Supporting the Troops
Over the last several weeks we've seen Prime Minister Stephen Harper and Defense Minister Gordon O'Connor and Public Safety Minister Stockwell Day twist and squirm on the issue of prisoners of war captured by the Canadian military in Afghanistan. They seemed to have hit a new low last week when Harper, who has never served in the military (or even had a job in the private sector) tried to deflect criticsm of his gormless defence minister by suggesting that anyone who hadn't served in the military was not fit to criticize those who had. By the same reckoning I suppose those who have never taught school should be barred from criticism of the education system and those of us who have never held a seat in the House of Commons should just keep our traps shut and be grateful for the fine job the Gnu Gummint of Kanada is doing on our behalf.
This is, of course, to use the technical term complete and utter bullshit. Canada is not a military dictatorship, the armed forces answer to their civilian overseers, who are supposed to answer to the voters.
This week, they've sunk a notch lower in their emulation of the national security state to the south, where anything the government does, no matter how many of its own laws it breaks, can be justified by claiming it is being done in the interest of national security (Just like they do in such enlightened democracies as North Korea and Burma. The government is now stonewalling on releasing information about the number of prisoners taken in Afghanistan, saying the enemy could use such information for propaganda purposes or to hurt our gallant boys in harm's way defending our way of life over there so that we don't have to fight the terrorists over here and why aren't you wearing red with yellow ribbons you islamoanarchofacist pinko bastard?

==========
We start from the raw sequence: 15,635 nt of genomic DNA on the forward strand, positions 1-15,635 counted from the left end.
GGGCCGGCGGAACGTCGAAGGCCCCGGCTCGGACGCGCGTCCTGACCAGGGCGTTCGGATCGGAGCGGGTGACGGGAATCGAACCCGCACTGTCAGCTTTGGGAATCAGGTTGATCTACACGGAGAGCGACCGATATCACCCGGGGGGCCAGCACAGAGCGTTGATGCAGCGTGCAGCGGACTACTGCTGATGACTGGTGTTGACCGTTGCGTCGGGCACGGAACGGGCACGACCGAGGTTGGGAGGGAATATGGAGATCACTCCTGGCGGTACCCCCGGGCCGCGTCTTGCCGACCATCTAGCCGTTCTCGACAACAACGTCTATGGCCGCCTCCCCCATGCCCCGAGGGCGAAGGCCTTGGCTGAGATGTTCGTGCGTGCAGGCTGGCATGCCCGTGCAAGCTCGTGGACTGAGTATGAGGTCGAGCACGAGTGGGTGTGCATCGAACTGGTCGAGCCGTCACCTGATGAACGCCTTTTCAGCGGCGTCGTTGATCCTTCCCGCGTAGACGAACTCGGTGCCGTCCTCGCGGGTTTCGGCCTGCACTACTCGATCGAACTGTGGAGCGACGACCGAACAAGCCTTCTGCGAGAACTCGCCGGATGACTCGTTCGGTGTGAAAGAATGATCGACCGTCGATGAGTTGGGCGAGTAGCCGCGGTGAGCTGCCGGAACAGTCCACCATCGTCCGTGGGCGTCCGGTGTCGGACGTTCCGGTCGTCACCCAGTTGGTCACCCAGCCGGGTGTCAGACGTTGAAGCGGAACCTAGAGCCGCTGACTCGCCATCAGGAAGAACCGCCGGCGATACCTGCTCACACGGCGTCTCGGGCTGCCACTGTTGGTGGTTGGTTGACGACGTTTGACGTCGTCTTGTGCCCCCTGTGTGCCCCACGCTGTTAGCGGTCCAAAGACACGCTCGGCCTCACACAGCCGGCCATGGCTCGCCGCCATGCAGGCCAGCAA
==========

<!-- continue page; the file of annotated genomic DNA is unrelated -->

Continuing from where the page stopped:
Doris wants to know how we dare to even ask questions:
Doris better go read the Geneva Conventions again, because if the military is handing over prisoners to be tortured, they are doing the "wrong thing" -- the kind of wrong thing that could land people in the Hague. By asking these questions and demanding the military act properly we are supporting them, we are making sure they don't inadvertently violate international law and commit a war crime by mimicing the conduct of our neighbors to the south.
"Detainees are not simply people who have jay-walked," Day said. "These are people who are suspected terrorists."
"That has been the air of the questioning, so much so that our troops tell us they think they're being accused of doing wrong things."
It is not the job of the grunts in the field or their immediate superiors to determine whether the Afghan government tortures prisoners. They should be able to take the word of the minister of defense and the prime minister and the chief of defense staff who job it is to determine what happens to prisoners taken on the battlefield. It very definitely is their responsibility to determine whether the Afghans are likely to torture any prisoners we hand over to them.
The opposition are doing their job, the voters are doing thier the troops are doing theirs -- why isn't the government doing its job?
crossposted at the Galloping Beaver, where Dave explains for the fourtyleventh time why it is important for us to follow the Geneva conventions, even if the other side doesn't.